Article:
I do think you need to protect your own health and well-being, though. Perhaps try not responding to some of the things your mum says. If she gets no reaction, she may get bored with it.

Anniebach Wed 22-Jan-20 20:43:44

Can it be your mother is making excuses for her son, if he has
an alchol problem quite possibly an alcholic.

His ex wife hasn’t left the house for 20 years, does she still
live with her ex ?

She may find excuses easier than admitting the truth about

M0nica Wed 22-Jan-20 20:48:23

grannymy Your post reads like another thread where a poster has an abusive husband.

Your mother is not abusive, let me make that clear, but the effect of her behaviour on you is the same - and with good reason. Nevertheless, she is a frightened woman because she knows how much she depends on you and your willingness to do anything she requires and she doesn't want to know about anything that hints at you not being able to continue your level of care.

Therefore you need to take some action to protect yourself because if you go an as you are doing now, it is you who is going to have breakdown and be in hospital - and what good is that to anybody?

You do not feel up to confronting your mother, and that is understandable, these things never end up the way you want them. But you do need to reduce the burden you are bearing.

To start with get the dossett box delivered on a Friday and if your mother says 'So I have to stay in?' Just say quietly, yes, you will. Then step back and look for other things you can do that can give you some freedom. You say you and your partner do not live together. Do you ever take a break together? A weekend or a few days midweek? Consider it and then tell your brother what he must do in your absence and then tell your mother you are going away and what you have asked your brother in your absence.

Just now and again. Give yourself a break and leave others to cope.

Hetty58 Wed 22-Jan-20 21:03:18

I think you need to distance yourself (mentally and emotionally) so that you don't take what she says to heart.

Many elderly people become totally self absorbed and don't realise (or even care) about the hurt they cause others.

They can live in their own comfortable little fantasy bubble by repeating the lies they tell themselves.

She won't change (might get even worse) so just don't let her words upset you.

My mother said ridiculous things in her later years. I didn't bother arguing, had trouble not laughing, and wasn't really listening.

She's assigned you as family 'worker and carer'. Don't play along, don't be too available, find other things to do.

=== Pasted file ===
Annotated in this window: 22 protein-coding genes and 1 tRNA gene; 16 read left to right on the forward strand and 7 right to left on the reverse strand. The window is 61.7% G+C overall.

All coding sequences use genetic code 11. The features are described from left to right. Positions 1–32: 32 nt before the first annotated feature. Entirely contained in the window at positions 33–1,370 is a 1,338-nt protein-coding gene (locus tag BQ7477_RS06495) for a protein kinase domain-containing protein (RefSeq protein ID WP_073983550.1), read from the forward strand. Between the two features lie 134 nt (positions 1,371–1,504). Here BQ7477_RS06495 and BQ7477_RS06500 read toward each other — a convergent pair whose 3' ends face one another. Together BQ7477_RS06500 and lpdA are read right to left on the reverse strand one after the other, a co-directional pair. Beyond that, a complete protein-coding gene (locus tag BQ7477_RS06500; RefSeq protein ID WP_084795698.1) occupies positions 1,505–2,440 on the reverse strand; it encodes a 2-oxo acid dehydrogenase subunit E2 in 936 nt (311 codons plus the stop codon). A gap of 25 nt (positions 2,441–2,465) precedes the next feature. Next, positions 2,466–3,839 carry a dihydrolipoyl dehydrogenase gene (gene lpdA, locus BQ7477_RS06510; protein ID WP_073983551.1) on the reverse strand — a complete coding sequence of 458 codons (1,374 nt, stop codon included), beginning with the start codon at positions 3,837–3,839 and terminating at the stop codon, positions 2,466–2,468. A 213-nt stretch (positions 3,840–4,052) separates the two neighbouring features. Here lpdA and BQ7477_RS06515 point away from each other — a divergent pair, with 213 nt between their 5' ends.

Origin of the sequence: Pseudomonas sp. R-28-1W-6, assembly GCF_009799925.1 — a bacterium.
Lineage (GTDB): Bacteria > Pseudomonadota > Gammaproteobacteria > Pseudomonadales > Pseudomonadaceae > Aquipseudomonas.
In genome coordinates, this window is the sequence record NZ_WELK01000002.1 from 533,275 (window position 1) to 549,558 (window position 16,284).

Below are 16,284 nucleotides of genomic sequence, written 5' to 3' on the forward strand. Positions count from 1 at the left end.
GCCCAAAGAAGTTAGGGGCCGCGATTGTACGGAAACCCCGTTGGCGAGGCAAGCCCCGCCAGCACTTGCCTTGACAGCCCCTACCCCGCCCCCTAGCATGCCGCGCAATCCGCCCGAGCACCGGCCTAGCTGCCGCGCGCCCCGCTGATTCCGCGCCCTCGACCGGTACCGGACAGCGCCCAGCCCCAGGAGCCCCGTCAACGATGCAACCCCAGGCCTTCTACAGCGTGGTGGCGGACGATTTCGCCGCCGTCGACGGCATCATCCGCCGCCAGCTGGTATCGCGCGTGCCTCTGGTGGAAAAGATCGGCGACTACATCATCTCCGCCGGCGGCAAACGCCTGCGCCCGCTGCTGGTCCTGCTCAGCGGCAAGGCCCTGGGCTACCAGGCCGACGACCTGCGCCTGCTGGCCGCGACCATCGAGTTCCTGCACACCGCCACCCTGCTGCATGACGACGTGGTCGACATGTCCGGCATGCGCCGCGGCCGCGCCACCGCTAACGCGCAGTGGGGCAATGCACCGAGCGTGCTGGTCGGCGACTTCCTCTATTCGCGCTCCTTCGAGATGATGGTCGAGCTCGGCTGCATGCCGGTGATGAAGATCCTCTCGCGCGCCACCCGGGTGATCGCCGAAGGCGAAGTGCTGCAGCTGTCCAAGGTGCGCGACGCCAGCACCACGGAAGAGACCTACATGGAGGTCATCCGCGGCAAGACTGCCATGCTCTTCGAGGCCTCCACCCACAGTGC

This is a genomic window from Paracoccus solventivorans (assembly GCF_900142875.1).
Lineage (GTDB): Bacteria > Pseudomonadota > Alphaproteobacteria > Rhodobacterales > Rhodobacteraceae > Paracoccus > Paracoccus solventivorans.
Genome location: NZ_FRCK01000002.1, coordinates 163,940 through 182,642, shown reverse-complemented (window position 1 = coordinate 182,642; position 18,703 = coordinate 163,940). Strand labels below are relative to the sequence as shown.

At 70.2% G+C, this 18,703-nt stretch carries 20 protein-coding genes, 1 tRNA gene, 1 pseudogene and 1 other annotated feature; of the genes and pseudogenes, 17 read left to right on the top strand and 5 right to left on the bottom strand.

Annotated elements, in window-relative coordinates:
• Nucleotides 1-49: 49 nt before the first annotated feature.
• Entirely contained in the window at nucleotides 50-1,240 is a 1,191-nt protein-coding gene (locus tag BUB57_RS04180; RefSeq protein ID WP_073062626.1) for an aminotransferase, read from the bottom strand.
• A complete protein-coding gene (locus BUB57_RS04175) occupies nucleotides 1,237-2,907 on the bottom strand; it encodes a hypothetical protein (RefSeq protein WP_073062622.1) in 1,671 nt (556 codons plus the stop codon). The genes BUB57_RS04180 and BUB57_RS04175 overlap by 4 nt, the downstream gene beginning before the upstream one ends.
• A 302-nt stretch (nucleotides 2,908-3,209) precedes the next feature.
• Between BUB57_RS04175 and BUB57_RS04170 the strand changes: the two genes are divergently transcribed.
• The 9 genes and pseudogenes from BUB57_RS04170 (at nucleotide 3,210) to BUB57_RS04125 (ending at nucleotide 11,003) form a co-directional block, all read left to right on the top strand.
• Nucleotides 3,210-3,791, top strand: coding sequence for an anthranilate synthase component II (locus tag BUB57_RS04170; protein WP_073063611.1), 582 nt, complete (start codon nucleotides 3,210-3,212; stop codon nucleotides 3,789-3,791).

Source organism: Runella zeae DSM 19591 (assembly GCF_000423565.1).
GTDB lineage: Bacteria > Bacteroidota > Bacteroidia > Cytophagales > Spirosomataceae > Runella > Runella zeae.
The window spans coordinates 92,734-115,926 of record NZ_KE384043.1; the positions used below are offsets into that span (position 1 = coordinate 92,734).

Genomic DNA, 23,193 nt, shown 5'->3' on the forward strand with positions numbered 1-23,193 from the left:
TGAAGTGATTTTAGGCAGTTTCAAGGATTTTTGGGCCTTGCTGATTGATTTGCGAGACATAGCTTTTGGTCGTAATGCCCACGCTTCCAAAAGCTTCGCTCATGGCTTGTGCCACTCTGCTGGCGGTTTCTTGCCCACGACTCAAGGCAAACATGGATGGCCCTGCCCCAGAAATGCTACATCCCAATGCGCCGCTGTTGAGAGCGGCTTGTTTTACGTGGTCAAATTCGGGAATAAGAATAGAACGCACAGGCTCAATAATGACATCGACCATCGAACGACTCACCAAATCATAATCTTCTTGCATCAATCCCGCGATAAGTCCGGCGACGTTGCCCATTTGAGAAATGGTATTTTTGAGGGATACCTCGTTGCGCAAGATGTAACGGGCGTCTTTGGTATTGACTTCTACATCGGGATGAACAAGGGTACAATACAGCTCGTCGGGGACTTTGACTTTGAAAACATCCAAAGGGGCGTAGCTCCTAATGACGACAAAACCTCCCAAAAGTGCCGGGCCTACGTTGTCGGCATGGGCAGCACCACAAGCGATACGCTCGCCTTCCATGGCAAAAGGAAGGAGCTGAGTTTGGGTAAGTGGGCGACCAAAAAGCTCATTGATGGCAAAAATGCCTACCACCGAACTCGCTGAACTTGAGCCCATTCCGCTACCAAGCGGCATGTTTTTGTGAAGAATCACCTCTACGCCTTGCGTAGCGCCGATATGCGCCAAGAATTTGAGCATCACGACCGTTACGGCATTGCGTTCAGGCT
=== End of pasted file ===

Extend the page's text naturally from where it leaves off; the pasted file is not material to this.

annep1 Thu 23-Jan-20 07:07:13

I agree with Grannylaine.
I would add that as your brother is an alcoholic which is very sad he can't be depended on to look after himself never mind anyone else.

Katyj Thu 23-Jan-20 07:47:59

Granny I have similar problems, im the same age as you working partime looking after dgc too.I haven't any siblings, to help, but mum has a brother and sister reasonably nearby that are both heavy drinkers, they come out with every excuse in the book why they can't visit, one still drives but won't drive until after lunch and has to be home before dark, neither of them visit her in hospital. I'm also sick to death of her making excuses for them both, while she seems to see me as the sensible one with no life.I would love a life, where she didn't invade my thoughts every minute of every day, as she is now disabled and can't get out on her own, there is always something to do.Sorry I'm going on a bit now, and not being a lot of help, but I do sympathise and know what your going through.I think the only way ahead is to limit your visits as much as possible, I visit 2 or 3 times a week,I have the dosset box delivered same time each week, and try really hard to have a couple of days away now and then, were I enlist mums family to help, if they don't, then I can't do anything about it.She also has a panic button, and a Keysafe to summon help if needs be.Good luck.

Jaffacake2 Thu 23-Jan-20 08:01:57

I can empathise with you as I was in the same position in the last 8 years of my mum's life. Also worked 4 days a week for the nhs, single mum with teenager at home. Mum lived in sheltered accommodation and I looked after all her shopping, medical appointments and generally be on call for emotional support. My brother and wife would do the impressive outings every now and then for meals out but not the endless daily practical chores.
It came to a head when my daughter was very ill with a tumour and mum initially was upset but somehow coped without me. She was an amazing resilient old lady who survived to 94 .